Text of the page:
CLIL favourites in Practice 

At the point of intersection between conceptualization and implementation, a whole series of publications can be found that were clearly written by practitioners for practitioners. What all of them have in common is that their introductory sections incorporate the CLIL classic literature when assessing where CLIL currently stands and what the added value of CLIL-specific practices is. Here once again are a number of examples (listed by year of publication) that have generated practical impetus: 
  • Kay Bentley’s The TKT Course CLIL Module (2010) offers a very concise presentation of the four elements of successful teaching – CLIL principles, lesson planning and implementation, and lesson evaluation. Each section comes with “spoken” examples and uses a variety of activities to encourage the reader to use the handbook interactively.
  • Dale and Tanner, CLIL Activities: a Resource  for Subject and Language Teachers (2012) is similar in structure to the aforementioned work, though the added value factor of integrating language and content is stressed even more strongly. Strategies for activating learners and dealing cognitively with new learning content are presented on the basis of numerous lesson examples. Dale and Tanner also provide scope for possible ways of evaluating learning success; in addition, they give valuable tips about feedback strategies.

New online approaches – that can also be fun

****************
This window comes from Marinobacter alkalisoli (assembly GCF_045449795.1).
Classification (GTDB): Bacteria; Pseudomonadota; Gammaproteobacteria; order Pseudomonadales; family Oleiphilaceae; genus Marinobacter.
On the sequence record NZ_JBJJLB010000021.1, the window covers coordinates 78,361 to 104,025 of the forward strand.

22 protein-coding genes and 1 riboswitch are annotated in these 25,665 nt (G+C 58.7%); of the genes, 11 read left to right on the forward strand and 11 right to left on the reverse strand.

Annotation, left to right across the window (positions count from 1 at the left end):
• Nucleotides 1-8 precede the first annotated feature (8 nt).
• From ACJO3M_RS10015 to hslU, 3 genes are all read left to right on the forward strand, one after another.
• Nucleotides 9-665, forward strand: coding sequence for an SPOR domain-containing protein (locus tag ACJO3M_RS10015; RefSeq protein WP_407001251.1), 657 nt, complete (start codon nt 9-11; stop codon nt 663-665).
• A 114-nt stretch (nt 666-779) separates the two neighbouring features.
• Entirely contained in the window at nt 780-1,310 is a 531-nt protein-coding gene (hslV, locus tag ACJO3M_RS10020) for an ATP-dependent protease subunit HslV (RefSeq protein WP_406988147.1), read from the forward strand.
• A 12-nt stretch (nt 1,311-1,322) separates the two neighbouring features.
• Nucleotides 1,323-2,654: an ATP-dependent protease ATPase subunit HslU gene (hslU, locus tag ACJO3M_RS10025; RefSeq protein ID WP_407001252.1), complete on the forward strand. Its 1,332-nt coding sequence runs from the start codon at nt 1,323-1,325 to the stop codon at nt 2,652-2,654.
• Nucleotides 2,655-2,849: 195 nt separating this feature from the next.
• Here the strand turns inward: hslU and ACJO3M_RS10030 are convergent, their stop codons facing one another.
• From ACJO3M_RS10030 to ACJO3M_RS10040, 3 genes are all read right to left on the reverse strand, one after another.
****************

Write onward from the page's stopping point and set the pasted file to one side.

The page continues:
All of the handbooks that have been presented so far are traditional products that reflect Goethe’s famous aphorism: “For what one has in black and white, one can carry home in comfort”.  Some make additional materials available on online portals. The two publications listed below follow only this more modern path – they are available solely online (or at least were at the time of this publication): 
  • Playing CLIL: (2015) is the result of an EU-funded project on the subject of “drama pedagogy for bilingual teaching”; six partner institutions from Germany, Great Britain, Romania and Spain developed a method of putting CLIL to the test in a “playful” manner (= pCLIL). According to the project, the focus is on three objectives: (1) to strengthen language and content-based learning success, (2) to develop social and communicative skills and (3) to reach a wider target group through the “pCLIL” approach. A broad spectrum of teaching resources has been compiled and broken down according to area of application (type of school, age group) and thematic focus. So far, the collection is available only online, and only in English (with short summaries in German, Romanian and Spanish). A print version is currently being prepared. What can this collection of games, available only in English, contribute to CLILiG? As compared to the handbooks mentioned above, the limitations here are fairly minor, as most of the games can be applied in other languages after just a few modifications – in line with the idea that “there are no (language) boundaries in play”.
Anyone interested in getting hold of a German-language handbook written by practitioners for practitioners will have to search for a long time, but will in the end find what they are looking for, namely at the Goethe-Institut itself: 
  • Wolff and Quartapelle, CLIL in German, “Where are we now?” and “What is the next step?” Available only online, this handbook describes the framework conditions of and for CLIL, and explores questions relating to lesson organization, performance assessment and the development of materials, offering practical suggestions. One chapter is also devoted to the training and continuing education of CLIL teachers. Although it was written with the specific requirements of the Italian school system in mind, it can be unreservedly transferred to the systems of other countries. What is more, the online content relating to CLIL that is offered by branches of the Goethe-Institut – be they in Munich, Italy or Athens – is being constantly expanded.